Tuesday, September 30, 2008
Another product of Canada: the gymnastic, dance & music extravaganza called Cirque de Soleil
No ring and no animals helped make Cirque du Soleil the modern circus ("Cirque Nouveau"/New Circus) that it is today.
Each show is a synthesis of circus styles from around the world, with its own central theme and storyline. They draw the audience into the performance through continuous live music, with performers rather than stagehands changing the props, and by having no curtains. After critical and financial successes (Los Angeles Arts Festival) and failures in the late 1980s, Nouvelle Expérience was created – with the direction of Franco Dragone – which not only made Cirque profitable by 1990, but allowed it to create new shows.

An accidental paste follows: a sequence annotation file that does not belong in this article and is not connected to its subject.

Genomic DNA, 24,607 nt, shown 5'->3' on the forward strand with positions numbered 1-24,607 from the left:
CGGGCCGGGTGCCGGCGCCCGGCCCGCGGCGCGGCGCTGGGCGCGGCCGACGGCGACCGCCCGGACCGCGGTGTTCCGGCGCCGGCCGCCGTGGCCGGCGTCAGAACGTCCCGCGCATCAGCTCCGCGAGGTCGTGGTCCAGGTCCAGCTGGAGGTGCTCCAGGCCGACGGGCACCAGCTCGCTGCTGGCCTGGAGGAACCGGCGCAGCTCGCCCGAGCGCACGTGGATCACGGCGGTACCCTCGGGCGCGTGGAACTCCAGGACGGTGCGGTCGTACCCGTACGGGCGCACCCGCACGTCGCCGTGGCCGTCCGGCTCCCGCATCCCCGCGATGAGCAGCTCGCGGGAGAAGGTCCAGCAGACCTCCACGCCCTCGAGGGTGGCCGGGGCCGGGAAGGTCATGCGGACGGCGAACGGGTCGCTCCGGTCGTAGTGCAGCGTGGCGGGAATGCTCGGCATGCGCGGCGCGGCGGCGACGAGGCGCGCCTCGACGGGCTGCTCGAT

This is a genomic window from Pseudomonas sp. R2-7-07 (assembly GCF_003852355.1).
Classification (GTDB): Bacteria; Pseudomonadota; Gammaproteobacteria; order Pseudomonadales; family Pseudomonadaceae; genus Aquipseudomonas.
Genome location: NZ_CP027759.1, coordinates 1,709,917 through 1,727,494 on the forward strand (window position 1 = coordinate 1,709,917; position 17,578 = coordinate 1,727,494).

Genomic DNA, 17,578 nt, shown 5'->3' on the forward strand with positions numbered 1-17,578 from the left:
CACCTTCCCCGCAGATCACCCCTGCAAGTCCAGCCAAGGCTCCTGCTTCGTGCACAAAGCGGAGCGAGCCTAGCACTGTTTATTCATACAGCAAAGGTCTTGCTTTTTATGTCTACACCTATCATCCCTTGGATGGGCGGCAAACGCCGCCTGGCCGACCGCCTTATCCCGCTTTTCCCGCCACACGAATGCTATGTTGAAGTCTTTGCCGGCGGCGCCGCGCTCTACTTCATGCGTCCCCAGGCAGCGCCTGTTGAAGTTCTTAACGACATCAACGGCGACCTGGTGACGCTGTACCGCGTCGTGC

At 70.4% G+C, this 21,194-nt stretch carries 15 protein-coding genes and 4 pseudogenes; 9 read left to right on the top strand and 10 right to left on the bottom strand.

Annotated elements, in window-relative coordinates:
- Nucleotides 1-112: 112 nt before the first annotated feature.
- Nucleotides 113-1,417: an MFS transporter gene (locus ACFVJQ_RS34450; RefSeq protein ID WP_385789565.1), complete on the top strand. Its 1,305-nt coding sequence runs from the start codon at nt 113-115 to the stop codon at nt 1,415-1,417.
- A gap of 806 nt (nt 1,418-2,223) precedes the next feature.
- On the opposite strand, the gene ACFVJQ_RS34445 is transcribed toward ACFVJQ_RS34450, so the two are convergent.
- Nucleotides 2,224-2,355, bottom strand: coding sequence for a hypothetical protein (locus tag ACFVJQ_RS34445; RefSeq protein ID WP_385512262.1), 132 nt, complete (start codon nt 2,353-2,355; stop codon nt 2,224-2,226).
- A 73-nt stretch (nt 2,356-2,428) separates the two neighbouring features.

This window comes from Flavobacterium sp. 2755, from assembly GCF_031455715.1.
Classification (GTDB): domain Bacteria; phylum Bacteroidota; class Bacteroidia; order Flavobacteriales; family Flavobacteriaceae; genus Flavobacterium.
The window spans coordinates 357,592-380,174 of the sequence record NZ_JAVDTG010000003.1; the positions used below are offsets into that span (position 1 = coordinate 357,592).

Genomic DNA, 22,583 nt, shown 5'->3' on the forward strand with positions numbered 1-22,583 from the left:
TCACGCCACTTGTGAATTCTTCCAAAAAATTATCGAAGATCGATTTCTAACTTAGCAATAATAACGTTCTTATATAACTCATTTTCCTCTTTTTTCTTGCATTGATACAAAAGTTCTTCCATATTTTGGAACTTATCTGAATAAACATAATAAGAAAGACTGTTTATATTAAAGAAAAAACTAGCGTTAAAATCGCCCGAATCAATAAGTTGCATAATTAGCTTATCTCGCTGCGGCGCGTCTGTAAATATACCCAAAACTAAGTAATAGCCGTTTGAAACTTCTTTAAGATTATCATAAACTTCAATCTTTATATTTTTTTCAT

Cirque expanded rapidly through the 1990s and 2000s, going from one show with 73 employees in 1984 to approximately 3,500 employees from over 40 countries producing 15 shows over every continent, with an estimated annual revenue exceeding US$600 million. The multiple permanent Las Vegas shows alone play to more than 9,000 people a night—5% of the city's visitors—adding to the 70+ million people who have experienced Cirque.